At the beginning of the 19th century, the firm of Jean-Baptiste-Claude Odiot was one of the most important and influential silversmithing companies in France. A skilful practitioner of the neoclassical style, Odiot received many commissions from French aristocracy, including the Emperor Napoléon. Following the bankruptcy of the celebrated neoclassical silversmith Henry Auguste, Odiot was able to purchase many of his models and designs and he, along with Martin-Guillaume Biennais, soon replaced Auguste as silversmiths to Napoléon during the French Empire period. Odiot was subsequently appointed chief orfèvre under Louis XVIII.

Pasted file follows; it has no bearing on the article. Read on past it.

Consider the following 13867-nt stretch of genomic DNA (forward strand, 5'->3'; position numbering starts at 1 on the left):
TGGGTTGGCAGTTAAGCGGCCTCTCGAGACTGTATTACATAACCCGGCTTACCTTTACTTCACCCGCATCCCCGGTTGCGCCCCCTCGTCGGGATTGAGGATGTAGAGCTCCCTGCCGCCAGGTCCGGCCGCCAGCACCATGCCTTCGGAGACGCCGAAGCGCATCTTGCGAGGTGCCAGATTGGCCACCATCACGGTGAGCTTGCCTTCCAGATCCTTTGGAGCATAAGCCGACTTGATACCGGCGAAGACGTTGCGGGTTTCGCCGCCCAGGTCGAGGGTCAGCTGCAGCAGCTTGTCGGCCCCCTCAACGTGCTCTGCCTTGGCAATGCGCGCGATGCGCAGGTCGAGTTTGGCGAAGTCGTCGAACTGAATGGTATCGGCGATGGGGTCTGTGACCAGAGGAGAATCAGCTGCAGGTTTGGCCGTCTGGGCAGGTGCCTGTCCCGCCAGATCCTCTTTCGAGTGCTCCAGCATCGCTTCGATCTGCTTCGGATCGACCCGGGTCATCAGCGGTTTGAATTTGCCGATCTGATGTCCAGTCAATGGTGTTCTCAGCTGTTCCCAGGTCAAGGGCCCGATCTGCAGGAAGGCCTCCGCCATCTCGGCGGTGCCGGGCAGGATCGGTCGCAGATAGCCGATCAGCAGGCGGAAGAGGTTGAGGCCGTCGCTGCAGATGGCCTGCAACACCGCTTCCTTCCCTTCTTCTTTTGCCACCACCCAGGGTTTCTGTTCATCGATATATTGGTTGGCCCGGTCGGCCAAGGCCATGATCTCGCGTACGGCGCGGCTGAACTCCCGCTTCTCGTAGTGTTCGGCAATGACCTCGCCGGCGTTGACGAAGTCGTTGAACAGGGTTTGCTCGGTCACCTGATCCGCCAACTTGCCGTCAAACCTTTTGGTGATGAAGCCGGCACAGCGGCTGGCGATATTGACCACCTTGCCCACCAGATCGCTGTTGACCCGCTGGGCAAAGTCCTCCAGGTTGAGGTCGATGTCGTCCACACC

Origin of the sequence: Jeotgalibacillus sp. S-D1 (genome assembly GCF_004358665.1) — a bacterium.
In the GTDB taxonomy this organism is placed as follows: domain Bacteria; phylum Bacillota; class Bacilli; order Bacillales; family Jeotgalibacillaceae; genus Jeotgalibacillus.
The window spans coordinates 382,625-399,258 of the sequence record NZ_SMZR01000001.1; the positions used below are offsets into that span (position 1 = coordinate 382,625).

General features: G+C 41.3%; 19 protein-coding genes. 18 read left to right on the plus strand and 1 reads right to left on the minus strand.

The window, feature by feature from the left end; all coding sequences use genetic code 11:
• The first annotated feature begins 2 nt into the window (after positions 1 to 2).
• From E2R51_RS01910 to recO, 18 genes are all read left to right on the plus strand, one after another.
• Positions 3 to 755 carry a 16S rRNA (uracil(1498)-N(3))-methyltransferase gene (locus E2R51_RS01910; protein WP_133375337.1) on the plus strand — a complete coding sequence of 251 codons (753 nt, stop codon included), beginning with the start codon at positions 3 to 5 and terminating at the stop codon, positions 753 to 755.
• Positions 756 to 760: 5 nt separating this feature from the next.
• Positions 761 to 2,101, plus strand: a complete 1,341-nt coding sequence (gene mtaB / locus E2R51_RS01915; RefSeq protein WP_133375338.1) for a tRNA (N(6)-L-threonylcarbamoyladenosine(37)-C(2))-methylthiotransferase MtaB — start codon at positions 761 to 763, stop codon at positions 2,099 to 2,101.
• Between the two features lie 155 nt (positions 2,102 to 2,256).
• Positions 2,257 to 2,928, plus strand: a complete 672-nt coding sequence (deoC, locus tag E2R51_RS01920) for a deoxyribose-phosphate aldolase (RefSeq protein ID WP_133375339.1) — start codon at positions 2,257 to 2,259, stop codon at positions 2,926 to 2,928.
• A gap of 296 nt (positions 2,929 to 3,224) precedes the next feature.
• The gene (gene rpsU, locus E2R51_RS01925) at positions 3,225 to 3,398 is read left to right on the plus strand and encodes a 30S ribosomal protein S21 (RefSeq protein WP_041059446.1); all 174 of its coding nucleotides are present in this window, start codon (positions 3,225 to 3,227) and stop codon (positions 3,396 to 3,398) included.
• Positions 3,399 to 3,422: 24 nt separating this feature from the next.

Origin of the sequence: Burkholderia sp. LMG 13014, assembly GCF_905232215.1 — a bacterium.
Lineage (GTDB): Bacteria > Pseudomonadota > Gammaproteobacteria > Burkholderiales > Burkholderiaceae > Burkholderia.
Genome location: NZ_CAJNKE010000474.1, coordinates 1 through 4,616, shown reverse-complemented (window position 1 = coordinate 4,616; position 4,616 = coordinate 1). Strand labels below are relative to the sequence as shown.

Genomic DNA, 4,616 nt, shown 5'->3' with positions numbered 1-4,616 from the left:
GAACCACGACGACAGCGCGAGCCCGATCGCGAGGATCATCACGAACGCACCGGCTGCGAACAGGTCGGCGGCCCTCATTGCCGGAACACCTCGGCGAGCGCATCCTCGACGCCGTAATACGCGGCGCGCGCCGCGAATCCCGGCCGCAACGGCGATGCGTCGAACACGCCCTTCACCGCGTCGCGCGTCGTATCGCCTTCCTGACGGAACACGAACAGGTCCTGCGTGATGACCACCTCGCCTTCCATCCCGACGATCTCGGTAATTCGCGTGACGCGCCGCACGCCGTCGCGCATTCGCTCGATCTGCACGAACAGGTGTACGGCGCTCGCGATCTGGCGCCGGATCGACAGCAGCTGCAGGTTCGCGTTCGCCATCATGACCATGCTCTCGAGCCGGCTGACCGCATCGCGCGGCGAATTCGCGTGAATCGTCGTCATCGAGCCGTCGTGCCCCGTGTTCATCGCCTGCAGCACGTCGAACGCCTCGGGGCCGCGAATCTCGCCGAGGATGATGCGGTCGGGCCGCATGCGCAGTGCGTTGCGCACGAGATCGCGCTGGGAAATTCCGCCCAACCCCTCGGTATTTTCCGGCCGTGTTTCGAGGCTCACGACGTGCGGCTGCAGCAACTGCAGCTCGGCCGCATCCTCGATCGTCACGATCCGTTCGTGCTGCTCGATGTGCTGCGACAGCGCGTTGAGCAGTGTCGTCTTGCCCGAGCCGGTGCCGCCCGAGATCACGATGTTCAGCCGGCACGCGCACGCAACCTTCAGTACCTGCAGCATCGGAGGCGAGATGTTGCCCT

Odiot specialised in producing pieces in the ‘Neoclassical’ or ‘Empire’ style, which was considered reflective of the Napoleonic dynasty, idealising antiquity and incorporating heavy ornamentation and design. The lion spout, bands of laurel wreath decoration, and acanthus leaves at the handle ends were recurring motifs in Odiot’s work and characterised his elegant Empire style.